Everyone loves verbena, whether clustered as brightly-coloured bedding, trailing from a hanging basket or coyly peeping through a profusion of cottage garden favourites. Professional garden designers adore stiff, upright Verbena bonariensis for its timeless elegance.
But there’s so much more to the genus - delve deeper and there’s a verbena for everyone. The Verbenaceae family is sprawling, venerable and complex – so complex, in fact, that some of the thousands of species have recently been reclassified to other families and most of them have countless varieties and hybrids.
Verbena officinalis, or common vervain, has held a potent place in folklore and medicine for millennia but for all its magical claims, it’s a scrawny individual. Usually found on chalky soils and scrubland, its tiny, lilac-coloured flowers emerge from coarse spikes poking from sparse, lobed leaves. International plant hunters, however, have bequeathed us a rainbow of varieties, now bred to a kaleidoscope of colours and heights.
The star of the show – Verbena bonariensis
The majestic spires of V. bonariensis, or Argentinian vervain, can power through mid-level planting to tower over a border, creating a net-curtain type haze. It can be used to add height, being up to 1.5m tall, make non-solid partitions for the garden or, as with the 24.4 metre-long walk at 2018’s Hampton Court Palace Flower Show, be massed in a single statement.
“We wanted to create something with an impact using just plants,” says Gemma Lake, Show Manager.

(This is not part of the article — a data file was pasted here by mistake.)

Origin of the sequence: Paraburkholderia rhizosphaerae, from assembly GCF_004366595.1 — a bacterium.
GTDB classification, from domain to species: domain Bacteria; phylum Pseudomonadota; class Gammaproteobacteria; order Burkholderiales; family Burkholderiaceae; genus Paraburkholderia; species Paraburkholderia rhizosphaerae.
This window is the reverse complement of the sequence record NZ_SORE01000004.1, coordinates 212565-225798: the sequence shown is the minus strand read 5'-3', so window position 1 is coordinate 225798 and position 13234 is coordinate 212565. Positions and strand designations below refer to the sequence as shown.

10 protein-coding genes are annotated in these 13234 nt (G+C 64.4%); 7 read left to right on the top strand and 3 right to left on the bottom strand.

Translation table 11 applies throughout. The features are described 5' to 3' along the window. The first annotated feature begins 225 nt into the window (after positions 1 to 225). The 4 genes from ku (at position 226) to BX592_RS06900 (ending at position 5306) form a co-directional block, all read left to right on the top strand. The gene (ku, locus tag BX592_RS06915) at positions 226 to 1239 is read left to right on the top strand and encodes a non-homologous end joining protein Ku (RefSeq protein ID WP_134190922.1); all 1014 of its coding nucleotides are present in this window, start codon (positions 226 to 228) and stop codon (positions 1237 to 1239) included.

“It’s such a favourite; you see it everywhere but usually with other things. It’s got height and texture, it’s wildlife friendly, an easy plant to grow and something visitors know will do well in their own gardens. It shows you don’t need lots of different plants to have impact; something simple can look perfect.
"You can grow it at the front or the back; because it’s airy, it doesn’t block anything. We decided to run it along the long water, with a walk through the middle so that visitors can fully immerse themselves. The beds are deep; four metres each side, so visitors can get away from the bustle of the show.”
The man tasked with creating this spectacle was Will Lamb, of Baginton Nurseries, which specialises in growing large batches of plants for delivery at specific times. “We got the order for 6,000 plants just before Christmas 2017,” he says.
Baginton Nurseries has been growing verbena for decades, including bedding and trailing varieties for hanging baskets as well as V. bonariensis and the more compact V. rigida types. “The Hampton Court verbenas are the Buenos Aires variety, selected for their strong, tall flowers.”
Will’s team potted on plugs in February 2018 and were growing the plants with carefully regulated temperatures to achieve exactly the right height at exactly the right time. “They produced a magical effect,” he says.
The delayed RHS Hampton Court Palace Flower Show for 2020 takes place between September 10 to September 15 – tickets are available to buy online
Sow indoors in early spring, and harden off before planting out in May. Like all verbenas, V. bonariensis likes a moist, well-drained soil, ideally neutral, in a sunny position.
Water bedding and trailing varieties regularly though, once established, V. bonariensis is fairly drought-tolerant.
Some varieties are perennial but in colder areas V. bonariensis is best treated as an annual. Elsewhere it’s worth mulching the roots in winter; they’ll thank you if it includes well-rotted manure or compost. Self-sown seedlings can be even tougher than the original plants.